An immense thank you to the twelve adults and nine children who gathered at Corhaven Graveyard— where two-dozen African Americans, enslaved in life / freed in death, are buried— to tangibly celebrate Juneteenth on Saturday. These community members listened to a reading of “The Emancipation Proclamation” and stained the graveyard’s fence (beautifully built by Bucky Custer in 2016), and three benches, crafted by students in the Triplett Technical Institute’s Carpentry Department under the direction of Phil Crisman. They sang Amazing Grace to the accompaniment of bagpipes played by Russell Kohrs; savored a delicious lunch made by Po’s Greens, a Front Royal-based catering business specializing in BBQ and Southern fare; placed a commemorative wreath, decorated by Gail Scherer; and engaged in reflection and prayer.
Juneteenth may seem like an unfamiliar holiday; however, it’s been celebrated since the end of The American Civil War. On January 1, 1863, Abraham Lincoln’s Emancipation Proclamation took effect in all Confederate States of America. However, this did not include the four border slaves states, Kentucky, Maryland, Delaware, and Missouri, nor the counties of Virginia that soon formed West Virginia, nor the three zones under Union occupation—Tennessee, lower Louisiana, and southeast Virginia—nor Texas. Therefore emancipation throughout The United States of America would be proclaimed more than once with the help of the Union Army over the course of two and a half years.
As of 1865, approximately 250,000 people were still enslaved in Texas. On June 19, 1865, emancipation of these last remaining enslaved persons finally occurred in the United States. That day, “absolute equality of rights” was established by General Order Number 3, read by Gen. Gordon Granger in Galveston, Texas, as follows:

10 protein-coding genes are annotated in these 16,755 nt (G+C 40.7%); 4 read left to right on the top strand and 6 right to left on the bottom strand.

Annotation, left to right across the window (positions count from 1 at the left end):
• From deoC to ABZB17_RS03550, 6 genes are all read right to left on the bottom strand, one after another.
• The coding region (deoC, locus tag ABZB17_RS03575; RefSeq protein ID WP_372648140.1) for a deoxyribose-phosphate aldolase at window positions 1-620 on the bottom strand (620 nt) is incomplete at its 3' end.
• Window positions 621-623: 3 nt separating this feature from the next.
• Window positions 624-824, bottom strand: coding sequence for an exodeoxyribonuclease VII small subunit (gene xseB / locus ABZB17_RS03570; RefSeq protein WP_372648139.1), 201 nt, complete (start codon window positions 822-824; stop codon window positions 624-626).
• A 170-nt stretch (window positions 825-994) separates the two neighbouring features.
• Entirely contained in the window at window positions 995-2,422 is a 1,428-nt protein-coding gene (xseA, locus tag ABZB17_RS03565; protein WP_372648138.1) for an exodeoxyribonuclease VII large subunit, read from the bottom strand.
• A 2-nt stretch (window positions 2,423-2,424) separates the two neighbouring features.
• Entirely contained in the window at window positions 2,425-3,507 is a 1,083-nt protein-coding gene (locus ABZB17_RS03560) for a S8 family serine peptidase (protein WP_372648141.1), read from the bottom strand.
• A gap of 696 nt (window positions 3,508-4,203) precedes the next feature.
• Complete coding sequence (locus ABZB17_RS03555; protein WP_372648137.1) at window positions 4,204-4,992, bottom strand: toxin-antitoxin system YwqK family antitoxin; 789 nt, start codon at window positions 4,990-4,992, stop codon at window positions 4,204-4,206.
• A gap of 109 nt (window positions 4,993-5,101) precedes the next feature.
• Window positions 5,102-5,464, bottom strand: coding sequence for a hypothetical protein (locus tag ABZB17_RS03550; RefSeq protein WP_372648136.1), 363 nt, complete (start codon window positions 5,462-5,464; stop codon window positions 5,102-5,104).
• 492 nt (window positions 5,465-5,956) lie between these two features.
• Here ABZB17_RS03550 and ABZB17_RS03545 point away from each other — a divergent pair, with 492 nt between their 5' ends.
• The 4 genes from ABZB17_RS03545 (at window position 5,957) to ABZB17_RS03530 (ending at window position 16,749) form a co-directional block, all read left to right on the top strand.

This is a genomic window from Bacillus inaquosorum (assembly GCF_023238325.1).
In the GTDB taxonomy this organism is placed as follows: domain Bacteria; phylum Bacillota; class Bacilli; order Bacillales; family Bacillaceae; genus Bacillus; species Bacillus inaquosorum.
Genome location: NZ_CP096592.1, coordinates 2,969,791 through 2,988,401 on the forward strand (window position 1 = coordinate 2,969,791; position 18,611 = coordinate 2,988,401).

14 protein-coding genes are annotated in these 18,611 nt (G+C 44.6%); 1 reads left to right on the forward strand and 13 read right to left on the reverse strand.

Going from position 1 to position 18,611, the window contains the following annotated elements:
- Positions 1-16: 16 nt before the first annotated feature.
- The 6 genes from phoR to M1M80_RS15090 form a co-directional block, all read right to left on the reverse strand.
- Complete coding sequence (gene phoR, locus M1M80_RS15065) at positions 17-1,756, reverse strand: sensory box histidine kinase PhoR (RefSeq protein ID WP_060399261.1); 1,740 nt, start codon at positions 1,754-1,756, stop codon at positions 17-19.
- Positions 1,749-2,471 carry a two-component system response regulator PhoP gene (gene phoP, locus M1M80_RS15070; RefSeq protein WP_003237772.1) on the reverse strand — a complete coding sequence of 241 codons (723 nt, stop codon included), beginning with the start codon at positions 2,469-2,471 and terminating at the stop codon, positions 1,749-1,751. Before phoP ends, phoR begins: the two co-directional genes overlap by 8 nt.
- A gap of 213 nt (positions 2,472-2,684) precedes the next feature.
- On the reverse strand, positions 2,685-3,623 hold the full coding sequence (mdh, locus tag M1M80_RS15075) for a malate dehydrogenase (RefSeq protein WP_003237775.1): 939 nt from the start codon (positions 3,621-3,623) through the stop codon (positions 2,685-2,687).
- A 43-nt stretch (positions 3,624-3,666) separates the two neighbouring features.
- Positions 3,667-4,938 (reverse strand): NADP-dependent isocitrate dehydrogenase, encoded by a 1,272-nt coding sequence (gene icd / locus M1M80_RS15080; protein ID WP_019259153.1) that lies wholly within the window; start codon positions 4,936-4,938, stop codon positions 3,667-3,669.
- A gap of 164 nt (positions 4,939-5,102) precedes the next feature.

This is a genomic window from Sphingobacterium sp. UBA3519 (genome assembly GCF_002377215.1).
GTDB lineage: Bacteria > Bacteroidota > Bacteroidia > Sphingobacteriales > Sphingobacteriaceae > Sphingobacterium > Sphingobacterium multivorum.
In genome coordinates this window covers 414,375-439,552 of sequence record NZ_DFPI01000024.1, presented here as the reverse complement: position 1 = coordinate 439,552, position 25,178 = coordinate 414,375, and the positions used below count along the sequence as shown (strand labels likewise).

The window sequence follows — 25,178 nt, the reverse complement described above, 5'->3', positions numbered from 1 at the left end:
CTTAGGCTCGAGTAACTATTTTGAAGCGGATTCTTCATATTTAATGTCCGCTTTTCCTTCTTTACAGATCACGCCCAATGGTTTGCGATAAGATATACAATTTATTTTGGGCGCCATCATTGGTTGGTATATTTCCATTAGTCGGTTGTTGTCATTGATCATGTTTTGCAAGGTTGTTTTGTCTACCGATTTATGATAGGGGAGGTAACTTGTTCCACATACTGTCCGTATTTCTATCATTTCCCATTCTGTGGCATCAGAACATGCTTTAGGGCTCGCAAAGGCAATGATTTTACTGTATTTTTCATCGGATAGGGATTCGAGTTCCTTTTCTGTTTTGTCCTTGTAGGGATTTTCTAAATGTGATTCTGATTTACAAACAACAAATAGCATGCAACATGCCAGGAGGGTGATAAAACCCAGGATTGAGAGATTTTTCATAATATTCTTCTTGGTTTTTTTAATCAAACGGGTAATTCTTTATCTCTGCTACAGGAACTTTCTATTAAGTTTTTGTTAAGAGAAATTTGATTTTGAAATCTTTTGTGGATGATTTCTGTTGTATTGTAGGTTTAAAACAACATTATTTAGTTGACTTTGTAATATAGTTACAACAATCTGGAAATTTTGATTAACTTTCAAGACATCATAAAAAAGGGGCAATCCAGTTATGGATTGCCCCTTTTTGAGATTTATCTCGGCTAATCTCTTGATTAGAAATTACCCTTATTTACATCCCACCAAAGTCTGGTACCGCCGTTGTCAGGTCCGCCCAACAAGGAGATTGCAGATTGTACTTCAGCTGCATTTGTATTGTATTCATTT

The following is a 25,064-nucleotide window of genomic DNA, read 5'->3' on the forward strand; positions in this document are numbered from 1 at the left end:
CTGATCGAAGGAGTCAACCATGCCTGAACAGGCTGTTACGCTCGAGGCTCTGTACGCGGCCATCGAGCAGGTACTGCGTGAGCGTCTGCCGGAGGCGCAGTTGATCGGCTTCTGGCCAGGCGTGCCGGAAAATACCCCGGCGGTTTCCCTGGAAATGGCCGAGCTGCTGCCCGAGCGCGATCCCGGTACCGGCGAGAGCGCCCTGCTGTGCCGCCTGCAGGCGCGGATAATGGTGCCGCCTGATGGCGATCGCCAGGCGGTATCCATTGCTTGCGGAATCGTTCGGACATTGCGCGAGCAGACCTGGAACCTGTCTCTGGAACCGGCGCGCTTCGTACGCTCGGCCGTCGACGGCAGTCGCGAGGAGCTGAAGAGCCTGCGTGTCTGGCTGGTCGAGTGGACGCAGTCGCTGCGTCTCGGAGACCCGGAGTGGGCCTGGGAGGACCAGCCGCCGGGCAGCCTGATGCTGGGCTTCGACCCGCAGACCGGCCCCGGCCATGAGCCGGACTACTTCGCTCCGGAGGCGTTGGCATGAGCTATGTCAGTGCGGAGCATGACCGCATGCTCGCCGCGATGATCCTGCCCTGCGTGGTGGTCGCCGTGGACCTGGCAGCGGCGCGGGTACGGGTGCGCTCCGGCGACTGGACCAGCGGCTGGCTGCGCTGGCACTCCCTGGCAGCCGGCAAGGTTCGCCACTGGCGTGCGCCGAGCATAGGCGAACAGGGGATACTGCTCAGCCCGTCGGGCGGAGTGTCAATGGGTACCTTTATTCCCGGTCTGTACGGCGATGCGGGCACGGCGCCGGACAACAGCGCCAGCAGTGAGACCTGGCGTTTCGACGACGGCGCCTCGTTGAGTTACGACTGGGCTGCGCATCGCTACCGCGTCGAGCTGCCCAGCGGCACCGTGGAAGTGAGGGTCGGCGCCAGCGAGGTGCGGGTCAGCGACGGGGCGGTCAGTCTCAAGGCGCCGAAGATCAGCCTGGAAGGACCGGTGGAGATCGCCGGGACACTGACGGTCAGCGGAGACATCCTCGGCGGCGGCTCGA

“The people of Texas are informed that, in accordance with a proclamation from the Executive of the United States, all slaves are free. This involves an absolute equality of personal rights and rights of property between former masters and slaves, and the connection heretofore existing between them becomes that between employer and hired labor. The freedmen are advised to remain quietly at their present homes and work for wages. They are informed that they will not be allowed to collect at military posts and that they will not be supported in idleness either there or elsewhere.”
The following year, in 1866, and since then, celebrations commemorating this Juneteenth Independence Day have occurred all over the country. In 1997, Congress officially passed legislation recognizing Juneteenth as Juneteenth Independence Day. An annual resolution continues to re-designate the current year’s June 19th as Juneteenth Independence Day. Currently, Juneteenth is recognized and celebrated in the District of Columbia and in all but four states (Hawaii, South Dakota, North Dakota, and Montana).
When we consider all the forms of prejudice, violence, and injustice against African Americans throughout our country’s history and even today, commemorations such as Juneteenth are especially important. W.E.B. DuBois’s words remind us, “The slave went free; stood a brief moment in the sun; then moved back again toward slavery.” A 2018 statement from President Trump reads as follows, “as a Nation, we vow to never forget the millions of African Americans who suffered the evils of slavery. Together, we honor the unbreakable spirit and countless contributions of generations of African Americans to the story of American greatness. Today and every day, we recommit ourselves to defending the self-evident truth, boldly declared by our Founding Fathers, that all people are created equal.”
Saturday was a day spent with a cloud of witnesses as we celebrated Juneteenth Independence Day, remembering with honor those who suffered the realities of slavery, acknowledging their faith and resilience, recognizing the bond that links Americans today to our collective past, celebrating joyfully with the enslaved who heard the ring of freedom on that first Juneteenth in 1865, and raising our voices to the continued prayer for peace among all people.
In the words of Maya Angelou from her poem, “Amazing Peace”:
“We,… / Look heavenward and speak the word aloud.
Peace. We look at our world and speak the word aloud.
Peace. We look at each other, then into ourselves
And we say without shyness or apology or hesitation.
Peace, My Brother.
Peace, My Sister.
Peace, My Soul.”
And, peace to you, as you work in tangible ways to promote the love of Christ in your communities and in the relationships in which God has placed you.